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Urban Leagues denounce ‘deceptive’ energy choice amendment

“This would be especially harmful to the citizens of our state who can least afford it.”

Business groups, the League of Cities and Attorney General Ashley Moody have already come out against a proposed constitutional amendment to bring “energy choice” to the Sunshine State.

On Thursday, the Urban Leagues of Jacksonville, Central Florida & Palm Beach County joined the choir.

The Urban Leagues said they’re now aligned with Floridians for Affordable Reliable Energy, the banner under which the amendment’s opposition is rallying. FARE, which launched in February, is headed up by former League of Cities President Gil Ziffer.

“Florida’s Urban Leagues work to empower Florida families to achieve social and economic success,” said Jacksonville Urban League President and CEO Richard Danford.

“The ‘Energy Choice’ ballot initiative will tear down the progress we’ve made over the last 70 years and leave vulnerable Floridians exposed to bad consumer choices. The ballot measure does nothing more than saddle our members with higher costs, increased fraud and a less reliable energy system. This would be especially harmful to the citizens of our state who can least afford it.”

The amendment, backed by the Citizens for Energy Choices political committee, would limit the role of investor-owned electric utilities — private companies such as Florida Power & Light, Duke Energy Florida, Tampa Electric Co. and Gulf Power Co. — to constructing, operating and repairing transmission and distribution systems.

The move would force ratepayers to buy power on a “retail energy market” even though the same utility companies would still be generating it. Backers claim it would save the state more than $5 billion a year, but many more say it would drive up monthly bills for consumers.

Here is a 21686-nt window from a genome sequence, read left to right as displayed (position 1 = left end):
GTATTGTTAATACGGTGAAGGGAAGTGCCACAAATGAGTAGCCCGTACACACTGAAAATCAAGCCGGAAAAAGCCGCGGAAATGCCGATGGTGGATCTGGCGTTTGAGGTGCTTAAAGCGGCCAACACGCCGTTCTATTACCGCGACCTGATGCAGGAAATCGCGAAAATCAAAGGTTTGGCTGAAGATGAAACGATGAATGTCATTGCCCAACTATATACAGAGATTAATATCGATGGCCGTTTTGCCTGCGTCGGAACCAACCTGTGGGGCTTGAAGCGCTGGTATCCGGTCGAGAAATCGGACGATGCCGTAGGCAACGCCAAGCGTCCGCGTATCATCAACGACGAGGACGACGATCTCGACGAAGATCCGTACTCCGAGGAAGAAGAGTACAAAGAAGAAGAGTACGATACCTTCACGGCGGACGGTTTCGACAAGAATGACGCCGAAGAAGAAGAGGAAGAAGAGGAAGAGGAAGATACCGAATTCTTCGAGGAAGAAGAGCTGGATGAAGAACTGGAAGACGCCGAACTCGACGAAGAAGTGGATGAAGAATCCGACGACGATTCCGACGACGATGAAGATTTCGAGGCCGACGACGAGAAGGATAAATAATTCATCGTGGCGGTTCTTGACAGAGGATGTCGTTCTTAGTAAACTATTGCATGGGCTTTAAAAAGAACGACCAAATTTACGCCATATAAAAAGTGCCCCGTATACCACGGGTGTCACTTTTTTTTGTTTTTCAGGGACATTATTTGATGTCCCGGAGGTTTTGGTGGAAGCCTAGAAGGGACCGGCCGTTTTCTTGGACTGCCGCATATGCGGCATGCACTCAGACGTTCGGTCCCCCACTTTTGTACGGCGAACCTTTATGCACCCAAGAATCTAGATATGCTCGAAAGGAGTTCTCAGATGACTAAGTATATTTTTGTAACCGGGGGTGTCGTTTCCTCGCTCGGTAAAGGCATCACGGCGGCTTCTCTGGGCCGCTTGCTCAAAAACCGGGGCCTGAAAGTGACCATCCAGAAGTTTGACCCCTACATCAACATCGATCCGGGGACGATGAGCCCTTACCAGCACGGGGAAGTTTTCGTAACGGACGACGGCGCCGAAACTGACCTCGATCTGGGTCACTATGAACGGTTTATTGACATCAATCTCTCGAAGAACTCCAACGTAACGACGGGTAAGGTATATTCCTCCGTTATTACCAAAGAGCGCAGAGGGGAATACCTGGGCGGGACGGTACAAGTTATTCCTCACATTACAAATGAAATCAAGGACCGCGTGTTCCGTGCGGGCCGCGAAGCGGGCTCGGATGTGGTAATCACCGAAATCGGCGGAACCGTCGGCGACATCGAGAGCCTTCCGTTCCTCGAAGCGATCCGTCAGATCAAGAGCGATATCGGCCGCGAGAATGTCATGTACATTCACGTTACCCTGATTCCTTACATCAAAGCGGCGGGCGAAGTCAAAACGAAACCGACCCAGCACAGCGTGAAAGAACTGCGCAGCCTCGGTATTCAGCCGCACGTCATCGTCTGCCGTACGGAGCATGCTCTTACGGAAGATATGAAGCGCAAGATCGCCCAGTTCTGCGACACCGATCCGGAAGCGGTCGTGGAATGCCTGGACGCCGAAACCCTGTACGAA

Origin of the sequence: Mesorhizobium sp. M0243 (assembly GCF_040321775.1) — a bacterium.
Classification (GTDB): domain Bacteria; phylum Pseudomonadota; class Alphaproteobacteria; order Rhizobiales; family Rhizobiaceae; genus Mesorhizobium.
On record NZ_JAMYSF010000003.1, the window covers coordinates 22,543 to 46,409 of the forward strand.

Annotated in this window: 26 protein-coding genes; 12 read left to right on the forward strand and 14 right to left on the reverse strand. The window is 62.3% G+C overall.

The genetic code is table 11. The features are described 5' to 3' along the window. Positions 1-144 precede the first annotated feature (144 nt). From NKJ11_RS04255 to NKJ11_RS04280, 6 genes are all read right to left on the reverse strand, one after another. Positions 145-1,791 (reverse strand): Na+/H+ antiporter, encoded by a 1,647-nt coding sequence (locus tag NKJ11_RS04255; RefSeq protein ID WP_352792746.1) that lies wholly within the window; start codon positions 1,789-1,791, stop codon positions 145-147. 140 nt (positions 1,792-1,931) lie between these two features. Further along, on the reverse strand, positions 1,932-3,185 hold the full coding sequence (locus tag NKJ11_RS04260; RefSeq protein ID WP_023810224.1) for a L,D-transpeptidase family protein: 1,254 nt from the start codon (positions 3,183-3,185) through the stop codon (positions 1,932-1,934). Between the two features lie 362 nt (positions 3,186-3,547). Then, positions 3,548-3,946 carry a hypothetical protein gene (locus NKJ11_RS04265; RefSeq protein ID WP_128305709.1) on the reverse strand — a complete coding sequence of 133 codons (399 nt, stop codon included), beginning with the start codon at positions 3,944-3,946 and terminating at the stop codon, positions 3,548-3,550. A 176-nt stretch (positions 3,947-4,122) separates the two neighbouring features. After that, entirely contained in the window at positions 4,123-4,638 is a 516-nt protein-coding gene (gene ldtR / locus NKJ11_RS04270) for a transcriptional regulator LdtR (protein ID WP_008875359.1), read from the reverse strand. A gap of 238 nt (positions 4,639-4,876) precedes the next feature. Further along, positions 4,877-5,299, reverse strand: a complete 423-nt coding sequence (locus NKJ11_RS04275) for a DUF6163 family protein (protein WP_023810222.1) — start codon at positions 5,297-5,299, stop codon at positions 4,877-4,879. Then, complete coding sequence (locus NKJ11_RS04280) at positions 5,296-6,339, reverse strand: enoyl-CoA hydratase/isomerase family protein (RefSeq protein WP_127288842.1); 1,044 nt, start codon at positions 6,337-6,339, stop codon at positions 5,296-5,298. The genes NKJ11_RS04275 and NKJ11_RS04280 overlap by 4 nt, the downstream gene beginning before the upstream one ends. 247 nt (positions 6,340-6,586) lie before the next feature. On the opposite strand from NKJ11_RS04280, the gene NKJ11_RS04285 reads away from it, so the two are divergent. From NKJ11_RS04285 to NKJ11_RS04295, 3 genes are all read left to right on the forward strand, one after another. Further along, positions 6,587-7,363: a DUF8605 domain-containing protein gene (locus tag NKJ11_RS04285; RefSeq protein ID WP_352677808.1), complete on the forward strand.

“We firmly believe that this ballot initiative is not ‘choice,’ but rather will damage consumers and harm our members and their communities,” said Patrick Franklin, who heads up the Palm Beach County Urban League. “As a leading provider of family services to our community, this ballot initiative will strain our community members’ ability to move into the economic mainstream.”

Central Florida Urban League President and CEO Glenton Gilzean echoed his counterparts saying, “Our mission is to empower Central Floridians with the necessary tools to achieve social and economic success. To us, it is very clear that the “Energy Choice” ballot measure will negatively impact our constituency. For that reason, we strongly oppose the ballot measure.”

As of Thursday, Citizens for Energy Choices had gathered 201,609 of the 766,200 petition signatures it needs in order to get a slot on the 2020 ballot. Last month, the proposed ballot language was sent to the Supreme Court for review.

Constitutional amendments must earn 60 percent of the vote to pass.

Written By

Drew Wilson covers legislative campaigns and fundraising for Florida Politics. He is a former editor at The Independent Florida Alligator and business correspondent at The Hollywood Reporter. Wilson, a University of Florida alumnus, covered the state economy and Legislature for LobbyTools and The Florida Current prior to joining Florida Politics.

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